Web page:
Our project builds on a lot of prior research and guidance (such as research on challenges hindering impact of commitments in open data and on reasons for which OGP commitments fail), and on OGPs guidance on countries for the co-creation of NAPs. Our value added comes from focusing on the co-creation of commitments for a specific theme (the intersection of open data and anticorruption) and from paying stronger attention to listening to and learning from country level champions. Open data can be an important part of efforts to address corruption challenges and challenging entrenched power dynamics, but for this potential to be realized we need to support the leadership of local reformers and provide them with all the support that we can to enable them to find creative and relevant ways to push the boundaries of open government and protect our democracies from backsliding.

“When we use open data, we are able to keep governments accountable and ensure that these relief funds reach those who need them in the most timely manner and without leakages to fraudulent activities or other illicit use of these funds.” — Leonida Mutuku, AODN, Kenya.

Our plans to address this challenge

OGP’s relevance is greater now than ever, and our work as promoting the Open Government agenda should go further, ensuring that these platforms transform the realities in the ground and truly deliver on their potential to fight corruption, make participation in public matters real, and ensure the inclusion of all in the processes and results that will help us recover from these challenging times.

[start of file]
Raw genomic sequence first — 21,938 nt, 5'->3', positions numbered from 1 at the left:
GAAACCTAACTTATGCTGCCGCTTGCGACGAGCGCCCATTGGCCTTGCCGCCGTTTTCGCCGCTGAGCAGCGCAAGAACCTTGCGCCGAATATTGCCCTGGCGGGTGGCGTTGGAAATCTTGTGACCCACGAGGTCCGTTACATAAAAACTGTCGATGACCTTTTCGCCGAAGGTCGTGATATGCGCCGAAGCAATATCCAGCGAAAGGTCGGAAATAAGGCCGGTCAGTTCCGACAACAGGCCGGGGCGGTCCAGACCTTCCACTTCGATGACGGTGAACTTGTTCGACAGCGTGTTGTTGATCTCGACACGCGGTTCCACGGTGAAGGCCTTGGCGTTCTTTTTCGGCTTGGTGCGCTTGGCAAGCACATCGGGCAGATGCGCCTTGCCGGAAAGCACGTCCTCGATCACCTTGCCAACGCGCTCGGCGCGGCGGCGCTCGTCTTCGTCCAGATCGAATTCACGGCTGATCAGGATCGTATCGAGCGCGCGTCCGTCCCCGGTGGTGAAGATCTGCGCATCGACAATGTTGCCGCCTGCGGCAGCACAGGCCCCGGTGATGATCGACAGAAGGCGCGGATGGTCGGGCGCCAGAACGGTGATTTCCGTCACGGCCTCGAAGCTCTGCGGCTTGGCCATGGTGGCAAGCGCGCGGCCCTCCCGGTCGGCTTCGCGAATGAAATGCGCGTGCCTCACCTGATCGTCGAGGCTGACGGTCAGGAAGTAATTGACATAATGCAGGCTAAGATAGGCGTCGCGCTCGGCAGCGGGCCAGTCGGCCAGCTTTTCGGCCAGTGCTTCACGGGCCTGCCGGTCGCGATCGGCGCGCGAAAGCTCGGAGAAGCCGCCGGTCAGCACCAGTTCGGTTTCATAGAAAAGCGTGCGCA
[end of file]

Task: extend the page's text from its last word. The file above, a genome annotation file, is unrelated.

Over the coming months, we will be releasing, in collaboration with our partners, a set of tools that aim to bridge the gap between global recommendations and examples, and local dynamics and incentives. These tools will include:

  • A set of guiding questions and illustrative commitment on how to develop targeted and actionable OGP commitments for OD4AC, and
  • a tactics playbook that reformers can use as a compass to bring about transformation in their contexts that go beyond transparency for transparency’s sake.

Our process for developing these will include having consultations and reaching out to POCs and multi stakeholder forums from additional countries to test the tools in practice and make them as practical as possible. While doing this we will continue exploring why country-level partners face challenges in using global guidance, and how global guidance can be improved to account for in-country dynamics.

The path forward

Crises like this pandemic is an opportunity for democratic reforms. In order to deliver these, we must make sure to revise our assumptions, learn, and adapt to support those OGP champions in the frontlines. We hope to influence how global partners work in open data, anti-corruption, and beyond, as well as provide more effective and useful support to their partners. We are currently expanding our work by reaching out to more countries, testing our tools, and collaborating with the Open Contracting Partnership to develop the guiding questions. Once the tool is developed, we hope to reach out to other partners and seek their feedback.

“If we don’t take into account the particularities, these special things that anti-corruption history and institutions have within their own realities, we could be creating a new problem while trying to help.” — Nati Carfi, ODC.

We are not planning to do this alone. If you are trying to use data to fight corruption, especially in these times of pandemic, please reach out to us at @opendatacharter and @GlobalIntegrity. We want to hear about the challenges you have faced, and how you are trying to overcome them and deliver reforms in your countries.

This was also posted on Global Integrity’s blog.



Open Data Charter

Collaborating with governments and organisations to open up data for pay parity, climate action and combatting corruption.